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Monday, September 16, 2019  Spokane, Washington  Est. May 19, 1883
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Gardening: Hot peppers tricky, but worth a try, Pat Munts says

Hot peppers of several varieties hang heavy on the plants Tuesday, Sept. 8, 2015, in the fields at Eleven Acres farm at Green Bluff. (Jesse Tinsley / The Spokesman-Review)
Hot peppers of several varieties hang heavy on the plants Tuesday, Sept. 8, 2015, in the fields at Eleven Acres farm at Green Bluff. (Jesse Tinsley / The Spokesman-Review)

Growing really hot peppers is very popular right now. Just check out YouTube for dozens of methods and sure-fire schemes. However, all advice aside, the question really comes down to whether our growing season is long enough to grow a respectable Carolina Reaper or ghost pepper. The basic answer is maybe, if you plan ahead.

Just what makes a hot chili hot, and how is that “heat” measured? Peppers contain compounds called capsaicinoids that are found in the white part of the pepper and the seeds. The chemicals bind to pain receptors in your mouth, and the brain, sensing the pain, reacts by sending out chemicals that increase perspiration to cool the body and increase circulation to raise metabolism to process the capsaicinoids and endorphins to dull the pain. In other words, the brain wants to rid the body of this invader quickly.

The “heat” in a pepper is measured by Scoville Heat Units. Developed in 1912 by chemist Wilbur Scoville, the original Scoville unit was a measure of how much sugar water it took to dilute the pepper to a point that trained tasters couldn’t detect any heat. This test, while usable, was subjective. It wasn’t until the 1980s that scientists developed a chemical test that measured the units more precisely. Bell peppers are rated at zero Scoville units and jalapeños come in at 2,500 to 8,000 units, while the Carolina Reaper, the hottest pepper in the world, registers at more than 1.5 million Scoville units.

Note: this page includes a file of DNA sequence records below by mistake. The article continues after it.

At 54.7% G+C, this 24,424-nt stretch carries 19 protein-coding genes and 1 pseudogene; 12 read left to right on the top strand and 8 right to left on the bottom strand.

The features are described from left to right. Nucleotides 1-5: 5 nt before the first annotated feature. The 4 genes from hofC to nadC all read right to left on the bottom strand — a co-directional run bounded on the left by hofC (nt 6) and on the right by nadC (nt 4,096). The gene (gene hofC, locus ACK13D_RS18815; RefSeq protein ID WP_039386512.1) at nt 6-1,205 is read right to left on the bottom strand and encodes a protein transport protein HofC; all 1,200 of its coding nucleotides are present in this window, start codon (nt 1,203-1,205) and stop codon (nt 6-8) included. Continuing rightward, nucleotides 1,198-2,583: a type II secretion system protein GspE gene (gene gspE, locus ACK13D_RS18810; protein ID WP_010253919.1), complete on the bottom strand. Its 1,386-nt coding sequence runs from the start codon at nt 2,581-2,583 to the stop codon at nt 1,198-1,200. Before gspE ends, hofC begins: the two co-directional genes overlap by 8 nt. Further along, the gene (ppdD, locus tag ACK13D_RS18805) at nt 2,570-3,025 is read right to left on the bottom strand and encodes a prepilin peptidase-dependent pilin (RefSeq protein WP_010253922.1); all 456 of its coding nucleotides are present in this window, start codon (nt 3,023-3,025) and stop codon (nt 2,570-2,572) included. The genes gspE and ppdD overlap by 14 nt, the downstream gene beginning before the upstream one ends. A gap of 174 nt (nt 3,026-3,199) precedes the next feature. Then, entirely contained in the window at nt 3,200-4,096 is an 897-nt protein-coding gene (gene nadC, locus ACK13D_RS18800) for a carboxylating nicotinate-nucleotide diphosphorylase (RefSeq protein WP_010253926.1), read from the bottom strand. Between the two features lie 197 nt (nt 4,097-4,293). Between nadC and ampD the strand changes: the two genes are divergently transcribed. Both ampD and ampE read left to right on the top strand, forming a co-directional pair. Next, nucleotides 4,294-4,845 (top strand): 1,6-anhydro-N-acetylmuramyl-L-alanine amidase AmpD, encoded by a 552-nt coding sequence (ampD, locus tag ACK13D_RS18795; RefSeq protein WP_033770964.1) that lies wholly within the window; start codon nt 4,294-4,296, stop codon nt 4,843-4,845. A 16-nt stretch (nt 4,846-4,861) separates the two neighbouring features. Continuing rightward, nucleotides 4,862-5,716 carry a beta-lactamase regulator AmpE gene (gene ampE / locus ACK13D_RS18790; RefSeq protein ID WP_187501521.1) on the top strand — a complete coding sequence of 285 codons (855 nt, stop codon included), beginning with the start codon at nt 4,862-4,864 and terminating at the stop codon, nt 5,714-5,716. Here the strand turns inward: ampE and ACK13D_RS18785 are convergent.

Hot peppers are a challenge to grow here. First, we generally have about a four-week window in July and August when the nights are above 55 degrees to set fruit. Second, the hotter peppers take 75 to more than 100 days to ripen. Our season is often too short to get them fully ripe. But it’s worth a try.

Starting hot peppers from seed isn’t easy. Instead, buy plants locally or online to arrive here in mid-May. At the end of April add compost to your planting bed. Hold off on fertilizer as peppers won’t produce well with high nitrogen levels. Lay out a drip irrigation system in your bed and cover the bed with black plastic or a solar mulch film. The mulch will help warm the soil by as much as 10 to 15 degrees by the time you plant in late May. The drip system under the plastic will keep the plants evenly moist and control weeds. Peppers like to be crowded, so plant them about 6 inches apart.

Cover your planting with a tent of floating row cover over polypipe hoops to hold heat around the plants, but let in light, air and water. Leave the tent on until the plants begin to flower in early July, then remove it so the bees can pollinate the plants. Lightly fertilize the plants at this point. After the fruit sets, cover the planting with row cover again to help with ripening. Chances are they won’t be completely ripe, but they will still be hot. .

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